Will Obama Nominate A Person Of Color To Replace Scalia?

Cierra Bailey
There are several highly qualified people of color President Obama could potentially choose to replace the late Supreme Court Justice Antonin Scalia.

After the announcement of Supreme Court Justice Antonin Scalia’s death, rumors immediately began to fly around concerning who President Barack Obama will nominate as his replacement.

Despite Republicans threats to block anyone he nominates, Obama announced that he will choose a successor “in due time” — a proper response, considering it’s a very critical decision that comes about in the wake of tragedy and should not be made in haste.

His announcement, however, has not stopped speculations about who he will choose. It is expected that he will, of course, nominate a liberal but it is also highly anticipated that this individual will be a person of color.

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Currently, the only justices of color are Clarence Thomas who is African-American and Sonia Sotomayor who is Puerto Rican-American. Sotomayor has a liberal background and was appointed by Obama back in 2009, but Thomas is a hardcore conservative who isn’t viewed favorably among the left wing or the black community.

Liberals are hopeful that Obama will splash a little more color into the SCOTUS to make for a stronger representation of the American people.

A huge milestone for the SCOTUS would be to welcome a black woman to the group. Two names that have been mentioned are Attorney General Loretta Lynch as well as attorney and educator, Anita Hill.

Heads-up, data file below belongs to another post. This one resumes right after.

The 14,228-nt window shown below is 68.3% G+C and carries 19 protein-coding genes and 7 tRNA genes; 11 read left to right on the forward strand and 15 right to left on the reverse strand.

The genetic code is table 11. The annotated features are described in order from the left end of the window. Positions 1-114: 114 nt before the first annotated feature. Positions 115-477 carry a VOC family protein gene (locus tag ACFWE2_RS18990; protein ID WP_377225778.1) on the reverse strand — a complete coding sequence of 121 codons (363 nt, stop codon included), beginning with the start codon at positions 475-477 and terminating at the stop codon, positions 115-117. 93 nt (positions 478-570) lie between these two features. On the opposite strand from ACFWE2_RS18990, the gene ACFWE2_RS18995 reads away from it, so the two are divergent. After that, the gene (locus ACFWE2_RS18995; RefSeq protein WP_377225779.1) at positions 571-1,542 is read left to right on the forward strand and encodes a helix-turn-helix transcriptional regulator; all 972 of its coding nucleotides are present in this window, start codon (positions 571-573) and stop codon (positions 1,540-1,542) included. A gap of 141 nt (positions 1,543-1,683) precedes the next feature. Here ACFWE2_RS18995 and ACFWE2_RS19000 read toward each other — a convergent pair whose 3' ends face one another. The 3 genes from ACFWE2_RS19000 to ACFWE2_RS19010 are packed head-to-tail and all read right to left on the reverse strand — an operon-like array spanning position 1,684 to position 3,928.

People have already begun rallying behind Hill as a nominee, with a Change.org petition urging Obama to consider her.

"Anita Hill is a highly qualified legal scholar with all the right qualifications to be a Supreme Court Justice. She will be an excellent choice to make the most important decisions facing our judiciary," the petition states.

If Obama nominated either Lynch or Hill, they would be the first black woman ever nominated to the high court.

Hill’s nomination would be controversial, no doubt, as she is known for testifying during the 1991 Senate confirmation hearings that Thomas made sexually provocative statements toward her while she was working as his special assistant.

Thomas and Hill serving as justices together would likely cause a stir, making conservatives uncomfortable.  

Vietnamese-American, Jacqueline Nguyen, has also been mentioned, but not nearly as much as the other two potential female nominees. She has been a judge on the San Francisco-based 9th U.S. Circuit Court of Appeals since 2012. She reportedly has a firm grip on the law and she would certainly be less controversial than Hill.

Among the male choices is Indian-American circuit judge Sri Srinivasan, who Republican senators actually supported back in 2013 when he was confirmed to the U.S. Court of Appeals for the District of Columbia Circuit, Huffington Post reports. Other than being highly qualified for the position, Srinivasan may be the only potential nominee that the Republicans don’t block.

Then there is Paul Watford, an African-American judge who was appointed by Obama to the 9th U.S. Circuit Court of Appeals in 2012. As a liberal black man, his presence on the SCOTUS would certainly counteract Thomas’s overtly conservative approach.

With so many qualified, unheard voices to choose from, Obama has quite a tough decision on his hands. He may not even choose a person of color at all, but in his final year as president he should take full advantage of this unexpected opportunity to make a profound difference in the makeup of the SCOTUS, especially as the justices are set to hear major cases regarding abortion rights and immigration, among other hot-button topics.

In the eyes of Republicans, however, it doesn’t matter who Obama nominates or how eligible they are for the job. The GOP is so fixated on undermining Obama that he could resurrect and nominate Ronald Reagan himself, and they still wouldn’t be happy. 

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